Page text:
Perchlorate is made up of a chlorine atom surrounded by 4 oxygen atoms- a tetrahedral structure- and it is properly called an ion, since it has a net charge (of -1, in this case), though it's just called perchlorate in the news. It is very reactive because in it, chlorine is highly deprived of electrons. Perchlorate will wrench the electrons from other compounds to satisfy this deficit, causing strong and often abrupt chemical changes. Organic chemists that I know tend to be wary of perchlorate salts, because they can detonate (hence their uses in explosives). However, the amount and form of perchlorate found in water supplies isn't a detonation hazard. It is a hazard to health because it interferes with iodide use in the thyroid gland.

Perchlorate in the Environment

There appears to be a lot of contamination near chemical plants that used perchlorates. The contamination dilutes quickly as one gets farther from the source. The contaminant is essentially diluted to zero when measured perchlorate falls to the naturally occurring level.

In some cases, at least, the natural backround level is not well known and has only recently been measured- an interesting example is in Texas- and found to be surprisingly high in an area where there is no obvious anthropogenic source (up to 20 parts per billion) . Researchers at Texas Tech have found that both lightning and ultraviolet radiation can generate perchlorates from sodium chloride, i.e. table salt. This makes conclusions about what is background and what is contamination harder, but perhaps not impossible.

Environmental Chemistry is not my forte, but this is interesting enough to spend some time researching, and I will post what I find. At this stage, I am ignorant of what is known about perchlorates and their natural distribution in the environment, to say nothing of what sort of health effects can be expected at a given exposure level. I have a lot to find out. Sounds like fun.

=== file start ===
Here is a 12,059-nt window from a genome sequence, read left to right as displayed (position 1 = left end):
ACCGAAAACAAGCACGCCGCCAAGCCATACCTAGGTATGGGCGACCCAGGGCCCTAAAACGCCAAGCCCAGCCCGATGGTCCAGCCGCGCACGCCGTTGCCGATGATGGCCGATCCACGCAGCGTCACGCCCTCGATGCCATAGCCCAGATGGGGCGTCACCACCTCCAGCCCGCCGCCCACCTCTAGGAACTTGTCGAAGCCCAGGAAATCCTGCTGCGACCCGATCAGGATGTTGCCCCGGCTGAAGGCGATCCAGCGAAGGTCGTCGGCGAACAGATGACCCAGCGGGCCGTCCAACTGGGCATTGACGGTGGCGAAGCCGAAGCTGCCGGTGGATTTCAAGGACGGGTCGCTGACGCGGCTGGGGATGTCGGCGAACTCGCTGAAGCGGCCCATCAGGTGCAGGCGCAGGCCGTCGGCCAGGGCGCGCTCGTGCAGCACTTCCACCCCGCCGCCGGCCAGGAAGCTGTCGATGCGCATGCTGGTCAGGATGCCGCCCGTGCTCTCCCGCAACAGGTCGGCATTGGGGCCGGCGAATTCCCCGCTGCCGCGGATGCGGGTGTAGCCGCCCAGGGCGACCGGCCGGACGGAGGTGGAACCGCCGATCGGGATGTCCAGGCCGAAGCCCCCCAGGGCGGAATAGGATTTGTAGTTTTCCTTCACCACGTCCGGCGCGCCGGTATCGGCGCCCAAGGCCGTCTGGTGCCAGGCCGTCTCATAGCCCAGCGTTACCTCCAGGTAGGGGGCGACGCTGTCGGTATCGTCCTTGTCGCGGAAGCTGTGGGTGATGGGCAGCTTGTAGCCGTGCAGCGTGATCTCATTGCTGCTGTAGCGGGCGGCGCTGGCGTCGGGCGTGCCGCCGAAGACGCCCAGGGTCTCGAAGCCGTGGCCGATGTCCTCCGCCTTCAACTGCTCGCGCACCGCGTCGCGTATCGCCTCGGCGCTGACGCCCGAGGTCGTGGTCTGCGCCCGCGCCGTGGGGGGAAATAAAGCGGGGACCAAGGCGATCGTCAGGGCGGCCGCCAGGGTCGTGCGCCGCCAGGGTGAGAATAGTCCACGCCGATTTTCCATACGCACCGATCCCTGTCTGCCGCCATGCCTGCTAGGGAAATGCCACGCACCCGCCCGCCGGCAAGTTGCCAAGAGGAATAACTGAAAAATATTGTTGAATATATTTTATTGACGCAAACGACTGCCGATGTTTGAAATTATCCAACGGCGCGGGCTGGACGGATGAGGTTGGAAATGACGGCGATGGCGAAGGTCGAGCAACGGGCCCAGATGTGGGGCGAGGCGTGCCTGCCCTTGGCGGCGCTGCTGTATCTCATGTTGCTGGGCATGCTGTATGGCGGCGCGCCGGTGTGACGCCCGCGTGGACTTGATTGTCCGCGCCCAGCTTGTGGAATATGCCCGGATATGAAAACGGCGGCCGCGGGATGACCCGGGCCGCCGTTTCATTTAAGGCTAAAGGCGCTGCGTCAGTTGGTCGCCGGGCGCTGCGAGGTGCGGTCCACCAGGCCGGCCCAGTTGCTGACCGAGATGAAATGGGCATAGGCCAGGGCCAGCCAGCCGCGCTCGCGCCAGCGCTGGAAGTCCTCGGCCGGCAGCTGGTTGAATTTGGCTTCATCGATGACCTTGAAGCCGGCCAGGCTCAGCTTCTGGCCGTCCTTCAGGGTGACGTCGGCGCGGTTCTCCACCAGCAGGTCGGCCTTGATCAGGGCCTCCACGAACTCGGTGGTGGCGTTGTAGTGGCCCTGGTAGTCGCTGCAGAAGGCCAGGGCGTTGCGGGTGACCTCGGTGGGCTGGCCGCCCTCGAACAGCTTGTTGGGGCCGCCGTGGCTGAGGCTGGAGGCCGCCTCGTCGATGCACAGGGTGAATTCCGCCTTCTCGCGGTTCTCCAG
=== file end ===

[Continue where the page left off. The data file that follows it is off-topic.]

Wednesday, February 23, 2005

Howdy, y'all.

I would have liked my maiden post to has some great scientific or social import, but the best I can do is the blog equivalent of "Hello, World!" , which programmer types will recall as the output of the first program that introduced them to programming in the C language. "Howdy, y'all" is a reflection of my western Kentucky roots, and also reflects my delight at people being surprised to meet a scientist with a southern accent.

Assuming I can find time to keep the site updated, I plan to focus on science with some reference to economics and politics, at least when the intersection of these is interesting.

Doing science requires borrowing from areas that are outside one's area of expertise- one learns a lot of new and often unfamiliar things as a matter of course as a scientist.

While I am a professional scientist, I really can't talk much about what I do professionally. There are all sorts of intellectual property issues involved. I have a great deal of envy for academic scientists, who more or less have to talk about their work. But I am a scientist all the time, not just at work. I learn new stuff that interests me as an individual, and as a citizen. In this context, I am going to record a little of what I'm learning about, and why.

I build some electronic things, usually to help me measure something. I don't intend to make this a techie blog, but if it makes sense to me, I might include some of what I do for fun here.

Science and scientific method are powerful tools for understanding things like health, climate, risks of various kinds, and new technology, and one need not be an expert to learn to appreciate and evaluate the news that emerges from science. If I can record some of this in a way that someone might find useful, then this blog will be worth my time.